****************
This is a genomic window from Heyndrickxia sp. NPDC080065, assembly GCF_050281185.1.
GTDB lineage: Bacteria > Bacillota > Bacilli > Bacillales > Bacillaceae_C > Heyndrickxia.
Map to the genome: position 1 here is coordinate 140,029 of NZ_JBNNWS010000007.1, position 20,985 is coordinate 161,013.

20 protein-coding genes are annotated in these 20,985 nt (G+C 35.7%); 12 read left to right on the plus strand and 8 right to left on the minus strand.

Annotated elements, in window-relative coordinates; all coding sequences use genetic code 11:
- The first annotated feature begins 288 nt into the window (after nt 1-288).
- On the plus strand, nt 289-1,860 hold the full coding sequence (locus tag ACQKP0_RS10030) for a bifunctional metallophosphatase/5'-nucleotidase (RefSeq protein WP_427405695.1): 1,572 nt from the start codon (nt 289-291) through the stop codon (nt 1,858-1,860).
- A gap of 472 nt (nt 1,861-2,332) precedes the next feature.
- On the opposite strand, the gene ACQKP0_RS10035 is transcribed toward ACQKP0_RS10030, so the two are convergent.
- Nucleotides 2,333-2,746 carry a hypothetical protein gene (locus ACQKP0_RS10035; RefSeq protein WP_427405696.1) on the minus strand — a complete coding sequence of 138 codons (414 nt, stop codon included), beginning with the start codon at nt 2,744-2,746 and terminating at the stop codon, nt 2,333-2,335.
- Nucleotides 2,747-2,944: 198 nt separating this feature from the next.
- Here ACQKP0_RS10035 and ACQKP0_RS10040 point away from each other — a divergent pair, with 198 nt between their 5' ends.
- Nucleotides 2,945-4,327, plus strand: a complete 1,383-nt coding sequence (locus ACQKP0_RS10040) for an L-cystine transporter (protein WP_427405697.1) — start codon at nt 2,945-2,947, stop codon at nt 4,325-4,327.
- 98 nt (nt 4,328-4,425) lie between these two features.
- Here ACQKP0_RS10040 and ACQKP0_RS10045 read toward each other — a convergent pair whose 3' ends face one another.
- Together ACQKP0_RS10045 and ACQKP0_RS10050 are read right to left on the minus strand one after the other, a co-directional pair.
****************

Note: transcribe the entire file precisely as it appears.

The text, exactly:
This is a genomic window from Heyndrickxia sp. NPDC080065, assembly GCF_050281185.1.
GTDB lineage: Bacteria > Bacillota > Bacilli > Bacillales > Bacillaceae_C > Heyndrickxia.
Map to the genome: position 1 here is coordinate 140,029 of NZ_JBNNWS010000007.1, position 20,985 is coordinate 161,013.

20 protein-coding genes are annotated in these 20,985 nt (G+C 35.7%); 12 read left to right on the plus strand and 8 right to left on the minus strand.

Annotated elements, in window-relative coordinates; all coding sequences use genetic code 11:
- The first annotated feature begins 288 nt into the window (after nt 1-288).
- On the plus strand, nt 289-1,860 hold the full coding sequence (locus tag ACQKP0_RS10030) for a bifunctional metallophosphatase/5'-nucleotidase (RefSeq protein WP_427405695.1): 1,572 nt from the start codon (nt 289-291) through the stop codon (nt 1,858-1,860).
- A gap of 472 nt (nt 1,861-2,332) precedes the next feature.
- On the opposite strand, the gene ACQKP0_RS10035 is transcribed toward ACQKP0_RS10030, so the two are convergent.
- Nucleotides 2,333-2,746 carry a hypothetical protein gene (locus ACQKP0_RS10035; RefSeq protein WP_427405696.1) on the minus strand — a complete coding sequence of 138 codons (414 nt, stop codon included), beginning with the start codon at nt 2,744-2,746 and terminating at the stop codon, nt 2,333-2,335.
- Nucleotides 2,747-2,944: 198 nt separating this feature from the next.
- Here ACQKP0_RS10035 and ACQKP0_RS10040 point away from each other — a divergent pair, with 198 nt between their 5' ends.
- Nucleotides 2,945-4,327, plus strand: a complete 1,383-nt coding sequence (locus ACQKP0_RS10040) for an L-cystine transporter (protein WP_427405697.1) — start codon at nt 2,945-2,947, stop codon at nt 4,325-4,327.
- 98 nt (nt 4,328-4,425) lie between these two features.
- Here ACQKP0_RS10040 and ACQKP0_RS10045 read toward each other — a convergent pair whose 3' ends face one another.
- Together ACQKP0_RS10045 and ACQKP0_RS10050 are read right to left on the minus strand one after the other, a co-directional pair.